Over at TNR, Jonathan Bernstein is having a terrible time figuring out why Republicans have such incredible hatred for the Affordable Care Act. Is it wonky worries about Medicare costs? No — if that were the care, they would embrace the ACA’s attempts to hold down those costs. Is it fears for private insurers? No — private insurers are not only protected by the ACA, but given literally millions of new customers. Then what is it?
It’s really quite simple, although you can spin it two ways. They are outraged that the government is helping working people who cannot afford health insurance purchase it. The more charitable spin concerns how Republicans (and conservatives generally) think about health insurance. For them, it’s a commodity. If you can afford a widget, you buy a widget; if you don’t, you don’t. If you can afford a car, you buy one. If you don’t, you don’t. If you can afford health insurance, you buy it; if you don’t, you don’t. That’s the way the market works.
Democrats and progressives disagree, although we don’t have a good way of talking about it. Some have used the language of “rights,” as in a “right to health care.” But as with all positive rights, this obscures the issue: many states have the “right to education,” but that doesn’t mean that everyone gets the education they want. They get something minimal, and have a claim on the public fisc to get it, although as states all over the country are showing, that claim is quite tenuous during a recession and when Congress seems devoted to avoiding its responsibilities to assist the states. But whatever health care is, it’s not a commodity.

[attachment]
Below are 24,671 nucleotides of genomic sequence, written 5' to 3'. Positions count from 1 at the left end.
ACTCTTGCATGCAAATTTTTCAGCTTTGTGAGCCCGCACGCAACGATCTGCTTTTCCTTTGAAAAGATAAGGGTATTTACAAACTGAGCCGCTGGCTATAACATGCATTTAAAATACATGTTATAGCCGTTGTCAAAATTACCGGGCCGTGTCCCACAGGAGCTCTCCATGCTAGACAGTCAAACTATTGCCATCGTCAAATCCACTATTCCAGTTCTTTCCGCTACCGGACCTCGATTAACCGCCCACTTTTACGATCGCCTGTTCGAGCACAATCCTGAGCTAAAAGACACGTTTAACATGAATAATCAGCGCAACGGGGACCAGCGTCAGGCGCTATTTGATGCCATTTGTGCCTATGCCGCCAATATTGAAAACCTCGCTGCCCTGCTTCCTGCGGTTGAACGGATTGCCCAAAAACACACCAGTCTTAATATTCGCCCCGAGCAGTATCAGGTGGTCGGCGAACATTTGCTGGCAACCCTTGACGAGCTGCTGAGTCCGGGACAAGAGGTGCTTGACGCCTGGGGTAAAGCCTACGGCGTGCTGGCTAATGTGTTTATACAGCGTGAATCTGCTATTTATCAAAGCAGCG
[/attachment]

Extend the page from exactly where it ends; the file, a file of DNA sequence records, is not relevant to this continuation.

The less charitable spin — which (as I’m sure will come as a shock to all) is what I agree with — comes from Bernstein’s TNR colleague Jonathan Chait. The core of Republican belief, he explains, is that
all success is earned success. They do not believe that luck or life circumstance play an important part in economic success. They believe that wealth and poverty are essentially moral categories, interchangeable with “hard work” and “sloth.” They decry government, but they don’t really oppose government per se. They oppose those government functions that transfer resources from the rich to the non-rich.
What Chait could have said but didn’t is that this is essentially Social Darwinism 101, or Scrooge, or Rand. Ironically enough, this is the only Darwinism in which Republicans believe. So instead of the man himself, I would suggest replacing the elephant as the GOP’s symbol with William Graham Sumner, the late 19th social Darwinist. Although Sumner’s academic bona fides would no doubt offend most in the party, his insistence on the futility and downright immorality of doing anything to assist workers and the poor would be quite congenial.